A major new survey by the Policy Institute at King’s College London, in partnership with Ipsos MORI and the UK in a Changing Europe, reveals what the public think will happen in the Brexit negotiations, and the impact of leaving the EU on key issues over the following five years:
- 44% of the public expect the UK to leave the EU in March 2019 without a deal in place, 29% expect us to leave with a deal and 7% think we will not leave the EU in March.
- Labour Remain supporters are particularly likely to think we’re heading for a ‘no-deal’ Brexit, with 54% seeing this as the most likely outcome, while Conservative Leave supporters are most likely to think we’ll leave with a deal (53%).
- Only 14% of the public expect Brexit to increase their own standard of living in the next five years, with 31% expecting their standard of living to decrease. This is an increase in the proportion of the public expecting their standard of living to decrease, from 25% in June 2016. 41% of Labour supporters and 58% of Lib Dem supporters expect their living standards to decrease.
- 39% of the public expect the UK economic growth rate to decrease as a result of Brexit, which is a balance of very different views between Leave and Remain supporters: 64% of Remain supporters expect Brexit to decrease growth rates, compared with only 17% of Leave supporters.
- People are split on the impact of Brexit on the quality of NHS services, with 34% expecting it to decrease. The proportion of the public with this expectation has doubled since 2016, when only 17% thought Brexit would lead to a decline in the quality of NHS services.
Professor Bobby Duffy, Director of the Policy Institute, said: “There is little general optimism about the outcome of the Brexit negotiations and the ongoing impact of leaving the EU, particularly on living standards and economic growth.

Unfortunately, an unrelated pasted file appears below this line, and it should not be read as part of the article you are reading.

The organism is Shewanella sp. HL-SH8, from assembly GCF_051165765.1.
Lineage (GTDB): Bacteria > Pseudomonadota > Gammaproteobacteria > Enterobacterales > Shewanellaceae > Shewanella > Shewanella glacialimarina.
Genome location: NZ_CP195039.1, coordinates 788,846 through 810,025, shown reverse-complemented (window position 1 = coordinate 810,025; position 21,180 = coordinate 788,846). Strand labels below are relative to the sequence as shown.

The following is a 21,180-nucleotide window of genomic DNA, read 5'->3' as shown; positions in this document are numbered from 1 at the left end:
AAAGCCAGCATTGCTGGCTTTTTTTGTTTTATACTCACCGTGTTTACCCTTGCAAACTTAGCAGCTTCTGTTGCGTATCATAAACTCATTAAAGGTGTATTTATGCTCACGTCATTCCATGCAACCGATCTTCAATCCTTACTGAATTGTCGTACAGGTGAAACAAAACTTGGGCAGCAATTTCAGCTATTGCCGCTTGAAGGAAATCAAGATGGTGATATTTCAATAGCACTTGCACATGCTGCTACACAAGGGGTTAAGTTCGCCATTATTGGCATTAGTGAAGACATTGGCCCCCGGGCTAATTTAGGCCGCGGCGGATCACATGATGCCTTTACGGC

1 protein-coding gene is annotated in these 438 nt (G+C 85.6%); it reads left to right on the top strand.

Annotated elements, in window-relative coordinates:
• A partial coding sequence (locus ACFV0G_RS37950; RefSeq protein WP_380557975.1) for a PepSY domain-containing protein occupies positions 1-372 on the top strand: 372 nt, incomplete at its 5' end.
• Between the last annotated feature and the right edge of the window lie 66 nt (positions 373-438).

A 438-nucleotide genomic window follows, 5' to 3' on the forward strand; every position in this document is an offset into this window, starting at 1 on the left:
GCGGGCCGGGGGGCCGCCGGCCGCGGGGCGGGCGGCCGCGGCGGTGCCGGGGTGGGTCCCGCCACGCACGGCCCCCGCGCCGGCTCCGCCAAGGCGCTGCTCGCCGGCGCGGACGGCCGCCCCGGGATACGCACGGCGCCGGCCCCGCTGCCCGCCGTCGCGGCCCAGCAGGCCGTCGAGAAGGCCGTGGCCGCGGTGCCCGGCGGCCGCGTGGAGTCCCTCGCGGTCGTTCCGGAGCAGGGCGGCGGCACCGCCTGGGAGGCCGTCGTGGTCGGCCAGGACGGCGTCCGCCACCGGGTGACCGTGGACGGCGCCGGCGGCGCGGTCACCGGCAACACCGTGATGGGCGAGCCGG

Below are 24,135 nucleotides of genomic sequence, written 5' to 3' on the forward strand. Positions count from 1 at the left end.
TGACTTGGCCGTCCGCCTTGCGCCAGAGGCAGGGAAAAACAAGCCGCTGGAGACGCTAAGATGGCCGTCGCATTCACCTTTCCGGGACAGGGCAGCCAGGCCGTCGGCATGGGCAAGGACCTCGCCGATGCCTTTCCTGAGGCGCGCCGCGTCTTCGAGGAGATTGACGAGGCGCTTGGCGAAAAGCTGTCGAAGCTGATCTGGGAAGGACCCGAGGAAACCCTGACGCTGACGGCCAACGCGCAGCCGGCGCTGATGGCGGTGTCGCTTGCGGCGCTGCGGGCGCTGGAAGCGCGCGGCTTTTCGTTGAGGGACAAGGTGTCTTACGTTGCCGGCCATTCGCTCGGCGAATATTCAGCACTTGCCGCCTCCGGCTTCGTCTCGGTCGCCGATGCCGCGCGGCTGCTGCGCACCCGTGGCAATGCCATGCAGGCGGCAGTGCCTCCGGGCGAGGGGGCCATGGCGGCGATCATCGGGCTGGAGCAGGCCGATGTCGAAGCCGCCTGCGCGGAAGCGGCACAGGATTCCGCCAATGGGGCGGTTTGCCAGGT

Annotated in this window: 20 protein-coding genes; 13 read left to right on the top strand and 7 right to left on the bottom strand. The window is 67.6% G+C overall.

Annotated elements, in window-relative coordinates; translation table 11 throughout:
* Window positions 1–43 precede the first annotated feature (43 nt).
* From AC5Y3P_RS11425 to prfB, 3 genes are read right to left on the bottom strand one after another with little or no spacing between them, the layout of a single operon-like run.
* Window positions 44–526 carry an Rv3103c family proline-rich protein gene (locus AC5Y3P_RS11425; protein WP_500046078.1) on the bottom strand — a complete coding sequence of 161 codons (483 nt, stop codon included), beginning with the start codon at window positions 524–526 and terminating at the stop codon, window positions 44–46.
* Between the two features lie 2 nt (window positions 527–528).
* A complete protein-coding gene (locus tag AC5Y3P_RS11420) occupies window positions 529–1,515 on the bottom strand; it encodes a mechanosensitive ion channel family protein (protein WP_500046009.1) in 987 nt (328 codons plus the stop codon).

“But as with other aspects of our relationship with Europe, our predictions reveal the huge divisions in the country – different groups see the future very differently, with Conservative and Leave supporters more optimistic that Brexit will have little economic impact on the UK, while reducing EU immigration.
“There are, however, some signs of growing unease among the public since we last asked these questions just before the EU Referendum. There has been an increase in the proportion of people expecting their own living standards to decline, and a doubling of the proportion expecting the quality of services from the NHS to decline, now a third of the public.”
British Prime Minister Theresa May said she considers Brexit deal was still possible as she arrived in Brussels Europa building to meet her 27 European Union counterparts, in spite of the talks impasse over how to the Irish border functional arrangements.
At the European Council Article 50 working dinner, EU27 leaders will review the state of the negotiations with the UK. EU Brexit negotiator Michel Barnier said weeks of hard work were needed to solve the problem, promising to approach the talks “calmly and patiently”.
The president of the European Parliament Antonio Tajani said the Article 50 deal is still possible but requires ‘hard work‘. He once again backed the proposal of the MEPs for three year transition period for finding the best solutions for existing issues, namely the Irish border arrangements.
Dutch Prime minister expressed “cautious optimism” concerning possibility to reach a deal.
The EU Brexit negotiator Michel Barnier is open to extending Britain’s departure by another year to win time for an Article 50 deal.
The proposal to extend Brexit talks for one year provoked a whirlwind of criticism among those, who voted to leave.
British Prime Minister Theresa May urged the European Union not to allow a stand-off over the so-called Irish backstop to derail Brexit talks, saying she believed a deal was still achievable in the coming weeks.( Image: illustration.)
Addressing the session of parliament before she leaving for Brussels for the Summit with the EU27 leaders May was upbeat about the chances of a deal, but repeated she would not agree to anything that could split the United Kingdom.
Ahead of the European Union Summit in Brussels (17/10/2018) a British government spokesman indicated progress had been made in some key areas. “However there remain a number of unresolved issues relating to the backstop. The UK is still committed to making progress at the October European Council,” he said.